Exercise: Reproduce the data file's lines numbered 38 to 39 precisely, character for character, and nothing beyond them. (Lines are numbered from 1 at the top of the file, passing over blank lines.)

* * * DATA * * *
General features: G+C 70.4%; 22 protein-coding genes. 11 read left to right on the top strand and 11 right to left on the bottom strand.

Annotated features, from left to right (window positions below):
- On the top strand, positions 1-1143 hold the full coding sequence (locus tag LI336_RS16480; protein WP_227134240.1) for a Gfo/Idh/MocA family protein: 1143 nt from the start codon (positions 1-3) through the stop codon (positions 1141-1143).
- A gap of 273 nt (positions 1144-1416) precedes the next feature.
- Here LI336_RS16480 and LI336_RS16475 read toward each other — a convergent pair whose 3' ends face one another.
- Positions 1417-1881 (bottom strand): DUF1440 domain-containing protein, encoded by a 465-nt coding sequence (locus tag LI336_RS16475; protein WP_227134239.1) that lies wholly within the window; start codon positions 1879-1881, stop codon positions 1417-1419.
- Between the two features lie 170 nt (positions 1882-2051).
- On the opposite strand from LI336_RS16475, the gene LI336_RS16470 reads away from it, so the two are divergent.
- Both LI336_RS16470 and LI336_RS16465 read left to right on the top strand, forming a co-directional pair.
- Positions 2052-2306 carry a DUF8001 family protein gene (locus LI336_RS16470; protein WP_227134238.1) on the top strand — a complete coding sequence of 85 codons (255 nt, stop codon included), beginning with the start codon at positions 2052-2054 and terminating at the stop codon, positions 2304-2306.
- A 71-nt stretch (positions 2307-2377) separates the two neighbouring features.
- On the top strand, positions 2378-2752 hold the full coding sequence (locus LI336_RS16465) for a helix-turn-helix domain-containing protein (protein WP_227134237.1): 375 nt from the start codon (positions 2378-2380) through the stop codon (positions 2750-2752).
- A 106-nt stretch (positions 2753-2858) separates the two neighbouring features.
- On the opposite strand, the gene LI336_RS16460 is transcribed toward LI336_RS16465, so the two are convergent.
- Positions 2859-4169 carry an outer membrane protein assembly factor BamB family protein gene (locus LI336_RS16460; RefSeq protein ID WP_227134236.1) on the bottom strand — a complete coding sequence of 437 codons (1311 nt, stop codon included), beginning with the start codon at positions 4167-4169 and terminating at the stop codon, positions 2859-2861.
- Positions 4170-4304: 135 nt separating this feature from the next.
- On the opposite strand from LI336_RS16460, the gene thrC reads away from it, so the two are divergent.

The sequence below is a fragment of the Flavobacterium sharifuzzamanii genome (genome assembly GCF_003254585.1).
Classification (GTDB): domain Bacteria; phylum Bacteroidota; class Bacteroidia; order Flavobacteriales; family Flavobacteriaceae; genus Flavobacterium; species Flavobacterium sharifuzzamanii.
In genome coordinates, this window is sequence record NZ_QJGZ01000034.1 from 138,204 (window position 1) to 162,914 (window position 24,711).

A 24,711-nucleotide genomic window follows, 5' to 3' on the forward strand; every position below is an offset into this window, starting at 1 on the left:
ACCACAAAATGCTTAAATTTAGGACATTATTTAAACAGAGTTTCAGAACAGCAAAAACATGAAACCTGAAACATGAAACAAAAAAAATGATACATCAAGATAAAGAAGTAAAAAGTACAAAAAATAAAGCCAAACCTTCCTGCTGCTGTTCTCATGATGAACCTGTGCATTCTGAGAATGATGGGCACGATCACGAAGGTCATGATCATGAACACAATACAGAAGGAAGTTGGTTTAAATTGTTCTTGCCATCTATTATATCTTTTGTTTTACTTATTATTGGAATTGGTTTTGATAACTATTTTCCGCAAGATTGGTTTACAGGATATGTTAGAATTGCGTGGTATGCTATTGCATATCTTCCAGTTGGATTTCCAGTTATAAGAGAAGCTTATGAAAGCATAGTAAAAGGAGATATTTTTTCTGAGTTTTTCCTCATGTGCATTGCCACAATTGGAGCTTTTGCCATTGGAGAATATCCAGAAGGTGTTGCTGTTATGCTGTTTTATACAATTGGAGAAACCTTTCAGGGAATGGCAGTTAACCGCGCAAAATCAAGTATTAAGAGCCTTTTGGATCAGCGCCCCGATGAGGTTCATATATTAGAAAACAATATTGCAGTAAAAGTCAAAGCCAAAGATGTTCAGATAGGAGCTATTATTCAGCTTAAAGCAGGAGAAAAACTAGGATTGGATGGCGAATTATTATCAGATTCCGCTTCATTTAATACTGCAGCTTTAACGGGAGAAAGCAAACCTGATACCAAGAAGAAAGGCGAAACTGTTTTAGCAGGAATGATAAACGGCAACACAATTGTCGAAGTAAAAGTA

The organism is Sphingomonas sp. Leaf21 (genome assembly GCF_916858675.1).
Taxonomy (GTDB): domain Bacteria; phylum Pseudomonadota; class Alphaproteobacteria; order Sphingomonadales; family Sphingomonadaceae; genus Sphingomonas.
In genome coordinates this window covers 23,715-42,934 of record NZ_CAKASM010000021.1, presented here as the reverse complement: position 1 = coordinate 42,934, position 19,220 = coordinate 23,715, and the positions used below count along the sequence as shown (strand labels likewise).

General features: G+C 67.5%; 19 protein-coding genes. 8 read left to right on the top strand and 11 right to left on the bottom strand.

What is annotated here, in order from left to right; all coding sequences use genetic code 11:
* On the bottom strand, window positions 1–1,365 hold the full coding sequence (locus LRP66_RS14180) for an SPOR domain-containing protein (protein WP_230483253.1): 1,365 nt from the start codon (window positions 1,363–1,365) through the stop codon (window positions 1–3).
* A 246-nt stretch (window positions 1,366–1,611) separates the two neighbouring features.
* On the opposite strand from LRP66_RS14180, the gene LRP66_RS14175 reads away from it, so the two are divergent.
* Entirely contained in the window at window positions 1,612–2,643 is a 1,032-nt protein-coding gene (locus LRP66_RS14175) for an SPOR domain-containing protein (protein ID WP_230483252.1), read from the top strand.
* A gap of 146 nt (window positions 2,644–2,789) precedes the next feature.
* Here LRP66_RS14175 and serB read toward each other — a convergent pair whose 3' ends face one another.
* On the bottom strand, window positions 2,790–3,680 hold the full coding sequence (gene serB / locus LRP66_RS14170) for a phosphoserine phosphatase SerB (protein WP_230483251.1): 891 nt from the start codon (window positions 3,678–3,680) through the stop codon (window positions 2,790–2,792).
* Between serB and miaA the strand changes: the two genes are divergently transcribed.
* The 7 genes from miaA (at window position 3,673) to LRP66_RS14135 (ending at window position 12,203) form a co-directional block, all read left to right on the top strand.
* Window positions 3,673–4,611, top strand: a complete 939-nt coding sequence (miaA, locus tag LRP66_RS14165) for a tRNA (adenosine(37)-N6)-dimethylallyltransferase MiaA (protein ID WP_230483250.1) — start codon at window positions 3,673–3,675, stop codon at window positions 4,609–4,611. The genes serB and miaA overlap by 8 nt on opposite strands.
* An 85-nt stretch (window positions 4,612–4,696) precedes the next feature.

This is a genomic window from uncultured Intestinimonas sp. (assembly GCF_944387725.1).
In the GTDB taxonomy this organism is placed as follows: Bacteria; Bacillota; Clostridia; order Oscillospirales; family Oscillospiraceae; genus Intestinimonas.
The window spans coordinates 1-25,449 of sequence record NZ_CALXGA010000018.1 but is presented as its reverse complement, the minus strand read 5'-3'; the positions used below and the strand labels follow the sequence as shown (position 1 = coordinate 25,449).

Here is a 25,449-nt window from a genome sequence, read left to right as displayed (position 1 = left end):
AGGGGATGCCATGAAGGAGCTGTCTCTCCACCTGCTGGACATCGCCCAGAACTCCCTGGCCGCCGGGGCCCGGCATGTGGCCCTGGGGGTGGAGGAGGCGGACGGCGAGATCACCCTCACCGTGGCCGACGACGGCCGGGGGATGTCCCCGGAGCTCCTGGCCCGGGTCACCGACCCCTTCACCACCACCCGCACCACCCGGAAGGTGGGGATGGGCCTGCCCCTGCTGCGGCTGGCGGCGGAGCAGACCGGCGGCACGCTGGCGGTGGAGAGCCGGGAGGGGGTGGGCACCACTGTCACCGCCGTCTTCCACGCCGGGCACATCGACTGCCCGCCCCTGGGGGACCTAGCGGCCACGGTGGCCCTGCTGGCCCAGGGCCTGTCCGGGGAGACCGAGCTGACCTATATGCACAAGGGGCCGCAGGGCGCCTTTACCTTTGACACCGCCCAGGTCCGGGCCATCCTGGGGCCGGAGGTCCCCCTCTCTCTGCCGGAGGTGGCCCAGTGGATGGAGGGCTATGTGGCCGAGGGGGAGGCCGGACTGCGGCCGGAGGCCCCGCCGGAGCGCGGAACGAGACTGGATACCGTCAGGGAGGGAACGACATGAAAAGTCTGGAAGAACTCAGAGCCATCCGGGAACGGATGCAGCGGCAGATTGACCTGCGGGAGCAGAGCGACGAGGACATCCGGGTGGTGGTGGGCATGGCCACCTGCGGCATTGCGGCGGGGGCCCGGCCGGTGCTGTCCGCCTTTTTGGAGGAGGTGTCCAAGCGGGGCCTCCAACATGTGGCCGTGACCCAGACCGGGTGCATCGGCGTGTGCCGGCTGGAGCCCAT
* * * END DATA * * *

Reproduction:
* An 85-nt stretch (window positions 4,612–4,696) precedes the next feature.

This is a genomic window from uncultured Intestinimonas sp. (assembly GCF_944387725.1).